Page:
The website was designed to encourage serendipitous exploration of the data but there are routes that particular user groups might wish to take. Those working in an academic environment can use the website to answer particular research questions via the Advanced Search facility.
Here you can construct increasingly complex queries by adding filters based on the main entities. Where appropriate you can 'Match all' in your search, 'Match any' or even 'Exclude' particular criteria. This allows you to interrogate the data in a very precise fashion. For example, you can search for images of the tooth chisel but no the flat chisel as it is used in Italy but not in Rome.
As a guide, your query is translated into plain text automatically.
It is possible to create a collection from each search in the Workplace. These collections, however they are assembled, can be shared between researchers or between teachers and students, as a class exercise for example.
New research content can be found in the Essays. These have been written specially by the Project Team and cover various topics related to stoneworking. They will, in due course, be supplemented by the papers from our two conferences.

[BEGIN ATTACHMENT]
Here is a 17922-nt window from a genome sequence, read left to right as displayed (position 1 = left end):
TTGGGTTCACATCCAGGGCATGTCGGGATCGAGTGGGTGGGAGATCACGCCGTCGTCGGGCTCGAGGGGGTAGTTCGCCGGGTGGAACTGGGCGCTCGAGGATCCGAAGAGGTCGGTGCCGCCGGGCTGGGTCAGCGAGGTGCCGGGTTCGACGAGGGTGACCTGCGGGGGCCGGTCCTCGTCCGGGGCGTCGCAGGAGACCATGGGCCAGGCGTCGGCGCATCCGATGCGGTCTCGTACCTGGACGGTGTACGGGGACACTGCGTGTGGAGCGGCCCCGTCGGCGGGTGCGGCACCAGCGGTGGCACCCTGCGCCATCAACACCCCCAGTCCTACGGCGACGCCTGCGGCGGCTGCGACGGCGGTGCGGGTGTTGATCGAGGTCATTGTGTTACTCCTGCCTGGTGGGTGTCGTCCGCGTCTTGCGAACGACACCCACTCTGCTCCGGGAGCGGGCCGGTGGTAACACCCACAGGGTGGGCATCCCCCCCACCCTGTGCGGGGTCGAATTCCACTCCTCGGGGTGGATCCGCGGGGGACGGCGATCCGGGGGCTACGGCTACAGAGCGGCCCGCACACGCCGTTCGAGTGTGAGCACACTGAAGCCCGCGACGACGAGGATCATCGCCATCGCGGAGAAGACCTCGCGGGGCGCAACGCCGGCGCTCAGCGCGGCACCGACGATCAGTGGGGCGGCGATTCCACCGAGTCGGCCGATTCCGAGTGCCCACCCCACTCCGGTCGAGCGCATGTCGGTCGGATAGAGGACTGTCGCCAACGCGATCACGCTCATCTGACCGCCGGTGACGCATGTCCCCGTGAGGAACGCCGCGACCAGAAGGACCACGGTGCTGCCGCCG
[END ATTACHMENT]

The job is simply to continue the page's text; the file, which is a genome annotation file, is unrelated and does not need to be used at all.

For researchers or students who are less familiar with the stone carving there are a set of Videos including interviews with Peter Rockwell on different core subjects and practical demonstrations by Andy Tanser of stone carving in action. These are intended to bring to life the physical process of making.
In combination with the detailed descriptions the resource might also be useful to those working in the field, as archaeologists, or in museums, as curators, because it can help to identify visually the different types of marks that appear on stone objects and to associate them with particular working practices.
As academics ourselves, these are some of the different ways we have been using the resource so far. We are very interested in the different ways you might use it so please send us your feedback.